“And he said to them, ‘Follow after me, for the Lord has given your enemies the Moabites into your hand’ …” Judges 3:28. It is out of the times of greatest struggle that God raises up great leaders. Wild at heart Himself, God uses the forge of adversity to melt away the dross and hammer into shape those who are like-hearted, who won’t shrink back but will meet the challenges and motivate others to draw nearer to God. Ehud was such a deliverer. Rather than submitting to the dominance of the world over God’s possession, he killed Eglon king of Moab who ruled Israel for eighteen years and rallied God’s people to action. Ehud trusted God and was zealous for what was His. Then, while calling for others to follow him as he followed God, Ehud credits God, not himself, with the victory. How dare the world today hold God’s people in such slavery! It has convinced us that the gospel may only be spoken to the already-saved within the walls of our church buildings and only allows us to interact with its disciples in ever-shrinking ways that it deems appropriate. How long will the Ehuds among us allow this to go on? God’s giving His enemies into our hands. Who will lead us forward?
“So Jesus said to the Jews who had believed him, ‘If you abide in my word, you are truly my dis-ciples, and you will know the truth, and the truth will set you free’” John 8:31-32.
Just before Joshua received his marching orders from the commander of the Lord’s army, he asked if he was for them or their enemies. The answer is that he was on God’s side. Those on both sides of the battle for the republic in 1861 sang the hymn, “Mine Eyes Have Seen the Glory,” and believed themselves on God’s side. Great song as God’s wrath is loos-ed on His enemies that He is trampling—if we believe we’re on His side as most of us do! But, far too often we believe God must be fighting for our cause and so this doesn’t apply to us. It’s His truth and not our wills, how-ever, that is marching on. A great mystery is how free we become the more we submit ourselves to Him. After all, it is Jesus who did the work of salvation by going to the cross and rising from the grave. Since Jesus was made like us in every way to die to make men holy, we who have been re-made like Him in every way must live to make men free by getting them too to submit to God’s will.
Can you truly sing “Glory! Glory hallelujah!”?
“But when the people of Israel cried out to the Lord, the Lord raised up a deliverer for the people of Israel, who saved them, Othniel the son of Kenaz, Caleb’s younger brother” Judges 3:9. Out of the whole generation that came out of Egypt that were twenty or older, the two good spies, Joshua and Caleb, were allowed to enter the Promised Land. Judges begins with the death of Joshua and then gives a good story of Caleb giving his daughter to his nephew as Othniel was willing to obey God and drive the unworthy inhabitants out of the land. This same man is listed as the first deliverer of Israel after the cycle of sin and deliverance is described in chapter 2. The focus is never on the willing servant, however, but God. When the people cried out in their sins for salvation, it is God who raises up a deliverer. The people never knew from where he would come but just trusted that from the very rocks that God could raise up children for Abraham. In Elijah’s day, God reserved 7000 for Himself. Today, of course, we have Jesus who always saves. But, as we look at our churches in this sinful world, we may wonder where our next leaders and influencers are. Could it be you that He’s raising up?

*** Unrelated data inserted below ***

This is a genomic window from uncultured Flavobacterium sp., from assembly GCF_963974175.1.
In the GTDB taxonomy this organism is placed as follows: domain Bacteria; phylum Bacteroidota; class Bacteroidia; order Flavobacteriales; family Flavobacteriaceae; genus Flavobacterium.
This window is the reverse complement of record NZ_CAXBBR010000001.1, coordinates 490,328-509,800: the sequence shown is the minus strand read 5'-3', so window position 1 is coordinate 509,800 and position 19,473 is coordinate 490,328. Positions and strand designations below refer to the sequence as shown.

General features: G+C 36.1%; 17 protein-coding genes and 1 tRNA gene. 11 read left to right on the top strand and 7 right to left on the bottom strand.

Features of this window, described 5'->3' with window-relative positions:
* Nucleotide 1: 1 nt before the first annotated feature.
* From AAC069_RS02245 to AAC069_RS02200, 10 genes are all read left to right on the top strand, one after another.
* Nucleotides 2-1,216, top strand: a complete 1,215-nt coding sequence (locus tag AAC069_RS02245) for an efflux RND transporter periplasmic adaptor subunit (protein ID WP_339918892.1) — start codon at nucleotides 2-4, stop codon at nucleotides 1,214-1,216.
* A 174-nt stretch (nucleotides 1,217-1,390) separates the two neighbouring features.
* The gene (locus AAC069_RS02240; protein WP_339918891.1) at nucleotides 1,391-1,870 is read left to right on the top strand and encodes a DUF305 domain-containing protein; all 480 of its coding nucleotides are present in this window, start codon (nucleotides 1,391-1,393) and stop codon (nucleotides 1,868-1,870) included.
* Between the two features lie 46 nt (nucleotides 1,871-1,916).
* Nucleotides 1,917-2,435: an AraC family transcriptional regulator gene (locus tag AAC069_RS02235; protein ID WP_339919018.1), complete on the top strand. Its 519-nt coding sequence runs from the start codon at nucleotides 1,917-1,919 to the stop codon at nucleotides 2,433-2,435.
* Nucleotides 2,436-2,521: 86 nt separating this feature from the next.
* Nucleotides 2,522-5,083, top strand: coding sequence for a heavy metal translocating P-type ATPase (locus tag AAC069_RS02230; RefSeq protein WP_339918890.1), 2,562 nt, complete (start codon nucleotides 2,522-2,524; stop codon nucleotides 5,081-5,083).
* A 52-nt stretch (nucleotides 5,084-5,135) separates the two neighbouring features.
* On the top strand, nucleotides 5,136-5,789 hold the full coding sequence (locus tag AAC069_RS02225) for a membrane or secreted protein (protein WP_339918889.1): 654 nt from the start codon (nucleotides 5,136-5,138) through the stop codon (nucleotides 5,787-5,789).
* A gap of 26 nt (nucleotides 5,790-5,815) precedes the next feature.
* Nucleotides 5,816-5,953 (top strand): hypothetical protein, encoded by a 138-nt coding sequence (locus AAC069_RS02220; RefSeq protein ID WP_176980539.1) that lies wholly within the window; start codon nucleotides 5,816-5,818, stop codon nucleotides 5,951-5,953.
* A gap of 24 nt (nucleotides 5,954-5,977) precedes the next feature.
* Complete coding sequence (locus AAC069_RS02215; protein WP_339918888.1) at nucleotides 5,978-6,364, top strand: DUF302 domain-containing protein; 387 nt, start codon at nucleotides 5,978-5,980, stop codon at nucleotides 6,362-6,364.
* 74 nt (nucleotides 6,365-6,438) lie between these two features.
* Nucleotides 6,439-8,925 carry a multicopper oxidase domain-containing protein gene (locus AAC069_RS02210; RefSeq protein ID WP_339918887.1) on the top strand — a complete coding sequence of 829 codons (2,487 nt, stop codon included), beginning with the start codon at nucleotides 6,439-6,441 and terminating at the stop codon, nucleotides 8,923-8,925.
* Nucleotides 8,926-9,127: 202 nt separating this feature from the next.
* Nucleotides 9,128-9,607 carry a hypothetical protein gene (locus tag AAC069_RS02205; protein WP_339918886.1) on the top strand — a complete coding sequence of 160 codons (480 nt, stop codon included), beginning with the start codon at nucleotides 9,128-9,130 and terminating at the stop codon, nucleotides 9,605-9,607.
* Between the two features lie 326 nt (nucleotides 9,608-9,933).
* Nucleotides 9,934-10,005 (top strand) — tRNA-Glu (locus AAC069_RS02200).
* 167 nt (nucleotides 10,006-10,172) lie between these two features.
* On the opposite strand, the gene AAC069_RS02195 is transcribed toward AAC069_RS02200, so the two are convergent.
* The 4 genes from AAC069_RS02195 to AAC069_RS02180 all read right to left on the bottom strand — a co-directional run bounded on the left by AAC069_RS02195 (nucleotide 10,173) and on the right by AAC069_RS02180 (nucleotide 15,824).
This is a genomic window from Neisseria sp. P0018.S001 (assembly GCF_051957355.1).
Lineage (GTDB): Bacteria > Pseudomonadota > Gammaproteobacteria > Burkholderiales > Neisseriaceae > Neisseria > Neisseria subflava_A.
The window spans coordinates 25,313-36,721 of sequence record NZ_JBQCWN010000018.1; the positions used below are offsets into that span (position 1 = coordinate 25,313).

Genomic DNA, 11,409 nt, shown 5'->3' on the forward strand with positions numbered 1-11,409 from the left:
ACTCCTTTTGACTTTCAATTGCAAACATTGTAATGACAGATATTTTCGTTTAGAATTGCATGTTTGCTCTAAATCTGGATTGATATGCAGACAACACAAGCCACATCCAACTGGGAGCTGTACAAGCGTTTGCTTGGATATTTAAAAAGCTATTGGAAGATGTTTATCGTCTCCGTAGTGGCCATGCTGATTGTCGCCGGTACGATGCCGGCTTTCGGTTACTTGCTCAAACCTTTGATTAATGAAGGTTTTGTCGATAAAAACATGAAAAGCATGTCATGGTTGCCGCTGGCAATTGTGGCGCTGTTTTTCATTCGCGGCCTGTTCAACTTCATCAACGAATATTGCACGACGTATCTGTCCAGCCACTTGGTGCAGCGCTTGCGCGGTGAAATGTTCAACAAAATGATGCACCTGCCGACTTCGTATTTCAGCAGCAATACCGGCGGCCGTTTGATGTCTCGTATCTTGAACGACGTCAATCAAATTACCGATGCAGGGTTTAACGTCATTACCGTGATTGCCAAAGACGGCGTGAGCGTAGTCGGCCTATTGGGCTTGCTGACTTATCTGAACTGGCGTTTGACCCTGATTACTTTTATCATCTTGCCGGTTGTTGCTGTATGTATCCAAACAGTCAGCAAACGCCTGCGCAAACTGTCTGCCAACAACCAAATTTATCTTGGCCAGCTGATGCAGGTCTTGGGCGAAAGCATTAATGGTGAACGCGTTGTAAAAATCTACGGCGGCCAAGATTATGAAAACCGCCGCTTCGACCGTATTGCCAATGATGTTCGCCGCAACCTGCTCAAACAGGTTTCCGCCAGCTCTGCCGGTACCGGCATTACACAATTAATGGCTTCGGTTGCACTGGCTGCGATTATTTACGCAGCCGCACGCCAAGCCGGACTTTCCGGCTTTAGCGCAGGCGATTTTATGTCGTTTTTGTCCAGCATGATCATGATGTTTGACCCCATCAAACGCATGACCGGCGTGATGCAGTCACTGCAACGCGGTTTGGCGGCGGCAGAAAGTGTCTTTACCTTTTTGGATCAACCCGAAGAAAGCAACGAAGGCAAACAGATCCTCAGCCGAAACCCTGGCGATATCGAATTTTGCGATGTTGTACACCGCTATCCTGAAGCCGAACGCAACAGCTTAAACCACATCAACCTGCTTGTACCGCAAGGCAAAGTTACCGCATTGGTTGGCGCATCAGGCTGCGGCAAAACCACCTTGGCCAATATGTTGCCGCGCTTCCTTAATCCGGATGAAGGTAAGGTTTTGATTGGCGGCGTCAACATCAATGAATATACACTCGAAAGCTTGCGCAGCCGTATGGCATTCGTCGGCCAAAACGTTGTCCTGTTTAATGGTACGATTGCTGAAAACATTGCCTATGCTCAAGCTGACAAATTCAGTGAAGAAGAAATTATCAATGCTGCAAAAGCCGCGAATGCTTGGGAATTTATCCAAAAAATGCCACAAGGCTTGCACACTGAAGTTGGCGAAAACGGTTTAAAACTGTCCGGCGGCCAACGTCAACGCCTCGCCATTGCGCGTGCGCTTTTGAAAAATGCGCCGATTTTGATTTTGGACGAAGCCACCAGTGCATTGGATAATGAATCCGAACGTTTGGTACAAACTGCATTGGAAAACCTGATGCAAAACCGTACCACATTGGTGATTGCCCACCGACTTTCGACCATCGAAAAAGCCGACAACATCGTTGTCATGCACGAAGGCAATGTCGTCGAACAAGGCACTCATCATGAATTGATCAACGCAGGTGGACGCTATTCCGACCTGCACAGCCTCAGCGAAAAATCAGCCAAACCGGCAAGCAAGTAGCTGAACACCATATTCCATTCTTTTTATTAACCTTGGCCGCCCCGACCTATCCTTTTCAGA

“For I know the plans I have for you, declares the Lord, plans for welfare and not for evil, to give you a future and a hope” Jeremiah 29:11. Go into any store or onto any website that has Christian merchandise and you will see pictures, mugs, t-shirts, or devotional books with this verse on them. We often use this scripture out-of-context to mean that God has plans for us for our good and our future. But does it not? As with any good Bible study, we should see what it means in context first as a passage can never mean what it never meant. Jeremiah was writing to the exiles about a time when the time for captivity in Babylon were completed and they would be allowed to rebuild Jerusalem once again. It is they that God would prosper if they would seek Him with their whole hearts. Does that mean that God won’t work for a Christian’s good (Romans 8:28)? Of course not, but notice that even in that verse which is often misquoted and misapplied there is an element of seeking and living out of God’s will that is implied. And, God is not a vending machine to owe you prosperity if you live for Him, but it is out of a loving relationship that He chooses to do so. Are you in Christ?
“Now when they heard this they were cut to the heart, and said to Peter and the rest of the apostles, ‘Brothers, what shall we do?’” Acts 2:37. This question comes up in various forms throughout the book of Acts. When someone hears the gospel, God’s deep love for them in sending His Son to die on a cross for their sins and raising Him from the dead for their resurrection and hope of heaven one day and cut to the heart as well, then they want to know what to do about their lost state with God. Often times, though, we push the solution before the ones we are studying with are convinced of the problem. Without the conviction in their hearts, they may just be “getting wet” instead of true baptism and then they will drift back into sin and away from the Lord’s church to which God has added them. When Paul said he didn’t come to baptize but to preach the gospel, he was railing against those who insisted on a form of obedience but not its power. The form is im-portant as the rest of Acts illustrates, but the focus of 1st century Christians, and so ours, must be on hearts that are cut because of the gospel so we then can tell them what they must do. Has the gospel cut your heart?